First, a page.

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Dating Sim

The Dating Sim is a type of game designed to set up goals, usually in the forms of schedules and stats corresponding to social skills, which must be achieved to discover a story focused entirely around the Character Development of the player's chosen girl/guy, get into his/her pants, or both. This leads to Multiple Endings, though some Dating Sims make it possible to see several of these "endings" in a single playthrough.

Some Dating Sims have been made into Harem anime, though the result is usually nothing special due to the removal of sex and the fact that the narrative can no longer focus on any single character.

Because there is almost no market for true Dating Sim games outside of Japan, it's a frequent misunderstanding among western gamers that "Dating Sim" is the general term for all ren'ai (romantic love) games. In fact, many romance games are Visual Novels, which is a much different game style. (See for example, the difference between the Ace Attorney series, which is very close to a Visual Novel style of gameplay, and the DOA Xtreme series, which is the closest thing to a true Dating Sim with mass-market appeal in the US.) If the game plays out like a Choose Your Own Adventure, that's a Visual Novel. If it feels like you're playing an RPG, trying to keep track of everyone's feelings about you and giving out presents, that's a Dating Sim.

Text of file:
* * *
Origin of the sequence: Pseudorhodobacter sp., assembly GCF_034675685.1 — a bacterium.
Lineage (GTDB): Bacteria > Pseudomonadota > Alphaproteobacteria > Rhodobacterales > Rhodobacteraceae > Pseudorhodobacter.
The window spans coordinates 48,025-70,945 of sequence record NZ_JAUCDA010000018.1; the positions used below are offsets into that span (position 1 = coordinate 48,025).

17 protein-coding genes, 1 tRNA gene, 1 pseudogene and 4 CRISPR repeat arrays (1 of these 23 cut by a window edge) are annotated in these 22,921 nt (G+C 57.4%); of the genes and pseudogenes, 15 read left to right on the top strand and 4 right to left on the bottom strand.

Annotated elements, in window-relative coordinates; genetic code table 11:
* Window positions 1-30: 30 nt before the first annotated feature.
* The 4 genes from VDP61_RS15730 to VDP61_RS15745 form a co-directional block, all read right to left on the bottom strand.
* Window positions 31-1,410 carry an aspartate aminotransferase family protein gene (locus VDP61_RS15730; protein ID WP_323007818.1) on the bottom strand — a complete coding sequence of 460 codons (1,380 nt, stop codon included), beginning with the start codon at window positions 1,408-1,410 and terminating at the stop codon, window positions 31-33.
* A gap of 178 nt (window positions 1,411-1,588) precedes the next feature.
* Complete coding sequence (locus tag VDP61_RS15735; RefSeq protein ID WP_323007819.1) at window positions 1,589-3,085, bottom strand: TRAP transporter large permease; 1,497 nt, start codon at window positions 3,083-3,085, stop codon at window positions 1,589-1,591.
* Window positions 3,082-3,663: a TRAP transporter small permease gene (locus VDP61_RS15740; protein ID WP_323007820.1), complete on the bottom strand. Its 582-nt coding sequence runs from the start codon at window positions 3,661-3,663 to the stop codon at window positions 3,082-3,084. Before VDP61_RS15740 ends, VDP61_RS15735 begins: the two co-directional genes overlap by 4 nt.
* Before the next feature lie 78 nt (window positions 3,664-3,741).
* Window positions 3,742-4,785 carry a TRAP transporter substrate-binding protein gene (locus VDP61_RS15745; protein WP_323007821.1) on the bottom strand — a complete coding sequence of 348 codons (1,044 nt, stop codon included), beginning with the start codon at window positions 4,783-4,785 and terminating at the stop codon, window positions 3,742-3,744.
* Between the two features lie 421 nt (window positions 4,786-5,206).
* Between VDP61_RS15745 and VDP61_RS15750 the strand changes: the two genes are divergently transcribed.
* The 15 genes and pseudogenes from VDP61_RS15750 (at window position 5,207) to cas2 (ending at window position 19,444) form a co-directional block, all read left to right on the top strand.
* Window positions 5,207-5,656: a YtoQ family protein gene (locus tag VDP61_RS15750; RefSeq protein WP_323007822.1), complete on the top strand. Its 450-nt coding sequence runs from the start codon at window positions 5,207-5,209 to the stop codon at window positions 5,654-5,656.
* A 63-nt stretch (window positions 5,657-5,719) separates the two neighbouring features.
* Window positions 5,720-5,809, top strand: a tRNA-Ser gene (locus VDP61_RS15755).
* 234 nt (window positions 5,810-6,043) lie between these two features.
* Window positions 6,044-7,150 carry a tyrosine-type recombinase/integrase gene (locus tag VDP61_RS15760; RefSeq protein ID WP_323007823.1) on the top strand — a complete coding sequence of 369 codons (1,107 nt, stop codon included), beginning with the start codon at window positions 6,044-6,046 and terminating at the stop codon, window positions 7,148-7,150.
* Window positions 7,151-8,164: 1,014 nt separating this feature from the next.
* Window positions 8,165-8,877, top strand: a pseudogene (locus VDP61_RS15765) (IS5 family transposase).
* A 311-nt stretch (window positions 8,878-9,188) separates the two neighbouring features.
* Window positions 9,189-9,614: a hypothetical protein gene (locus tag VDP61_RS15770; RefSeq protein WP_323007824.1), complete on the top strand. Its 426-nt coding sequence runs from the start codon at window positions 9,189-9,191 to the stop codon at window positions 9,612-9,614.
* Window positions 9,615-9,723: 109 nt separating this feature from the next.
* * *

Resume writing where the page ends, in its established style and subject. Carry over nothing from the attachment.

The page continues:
In recent years, there have been many Role Playing Games that incorporate dating sim elements. These dating sim elements are often referred to as Romance Sidequests in the RPG genre.


Examples

Parodies

  • Excel♥Saga, naturally, did an episode parodying these. In a Running Gag, the male characters suddenly find themselves in a game with several options, the last generally being "Put It In."
  • Likewise, one episode of Abenobashi Mahou Shoutengai featured a world that partially functioned as a Dating Sim (with an all-girl cast and drawn in a Moe style), to the point of Sasshi requesting a replay so he could end up with a different girl.
  • Galaxy Angel (ONLY the games; the anime is something altogether different)
  • Super Paper Mario parodies the genre in a pre-Boss Battle cutscene. When the boss, a geeky chameleon named Francis, meets Princess Peach, the game turns into a dating sim with Francis playing it and the player providing her responses. Princess Peach quickly becomes annoyed at the concept, and sics Boomer on the Nerr2Babe Interface - which has the side effect of nuking Francis' video card. Cue the boss battle, folks.
    • To both reiterate and answer the Excel♥Saga quote, Peach indeed had a bomb available.